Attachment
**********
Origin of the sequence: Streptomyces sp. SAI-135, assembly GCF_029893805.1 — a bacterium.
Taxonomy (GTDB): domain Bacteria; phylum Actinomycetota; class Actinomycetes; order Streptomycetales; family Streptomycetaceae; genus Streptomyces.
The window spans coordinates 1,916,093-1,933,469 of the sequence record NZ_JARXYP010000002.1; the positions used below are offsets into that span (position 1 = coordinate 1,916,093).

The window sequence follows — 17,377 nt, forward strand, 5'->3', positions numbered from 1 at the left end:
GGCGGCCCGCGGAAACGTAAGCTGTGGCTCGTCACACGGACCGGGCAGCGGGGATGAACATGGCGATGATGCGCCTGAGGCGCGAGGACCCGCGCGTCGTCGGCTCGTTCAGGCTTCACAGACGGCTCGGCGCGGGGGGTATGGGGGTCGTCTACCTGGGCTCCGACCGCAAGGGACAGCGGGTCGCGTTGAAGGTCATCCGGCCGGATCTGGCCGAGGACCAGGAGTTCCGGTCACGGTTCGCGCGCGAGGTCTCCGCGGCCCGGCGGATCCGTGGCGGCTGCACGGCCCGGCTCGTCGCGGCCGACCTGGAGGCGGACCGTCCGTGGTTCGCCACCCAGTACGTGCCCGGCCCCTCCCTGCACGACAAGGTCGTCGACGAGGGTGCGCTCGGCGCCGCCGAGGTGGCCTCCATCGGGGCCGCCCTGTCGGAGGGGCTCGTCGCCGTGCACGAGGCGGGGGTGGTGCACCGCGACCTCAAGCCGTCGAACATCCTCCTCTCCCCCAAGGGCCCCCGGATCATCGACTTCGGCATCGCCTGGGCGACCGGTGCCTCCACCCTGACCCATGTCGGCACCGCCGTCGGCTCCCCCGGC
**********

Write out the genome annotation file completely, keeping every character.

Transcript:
Origin of the sequence: Streptomyces sp. SAI-135, assembly GCF_029893805.1 — a bacterium.
Taxonomy (GTDB): domain Bacteria; phylum Actinomycetota; class Actinomycetes; order Streptomycetales; family Streptomycetaceae; genus Streptomyces.
The window spans coordinates 1,916,093-1,933,469 of the sequence record NZ_JARXYP010000002.1; the positions used below are offsets into that span (position 1 = coordinate 1,916,093).

The window sequence follows — 17,377 nt, forward strand, 5'->3', positions numbered from 1 at the left end:
GGCGGCCCGCGGAAACGTAAGCTGTGGCTCGTCACACGGACCGGGCAGCGGGGATGAACATGGCGATGATGCGCCTGAGGCGCGAGGACCCGCGCGTCGTCGGCTCGTTCAGGCTTCACAGACGGCTCGGCGCGGGGGGTATGGGGGTCGTCTACCTGGGCTCCGACCGCAAGGGACAGCGGGTCGCGTTGAAGGTCATCCGGCCGGATCTGGCCGAGGACCAGGAGTTCCGGTCACGGTTCGCGCGCGAGGTCTCCGCGGCCCGGCGGATCCGTGGCGGCTGCACGGCCCGGCTCGTCGCGGCCGACCTGGAGGCGGACCGTCCGTGGTTCGCCACCCAGTACGTGCCCGGCCCCTCCCTGCACGACAAGGTCGTCGACGAGGGTGCGCTCGGCGCCGCCGAGGTGGCCTCCATCGGGGCCGCCCTGTCGGAGGGGCTCGTCGCCGTGCACGAGGCGGGGGTGGTGCACCGCGACCTCAAGCCGTCGAACATCCTCCTCTCCCCCAAGGGCCCCCGGATCATCGACTTCGGCATCGCCTGGGCGACCGGTGCCTCCACCCTGACCCATGTCGGCACCGCCGTCGGCTCCCCCGGC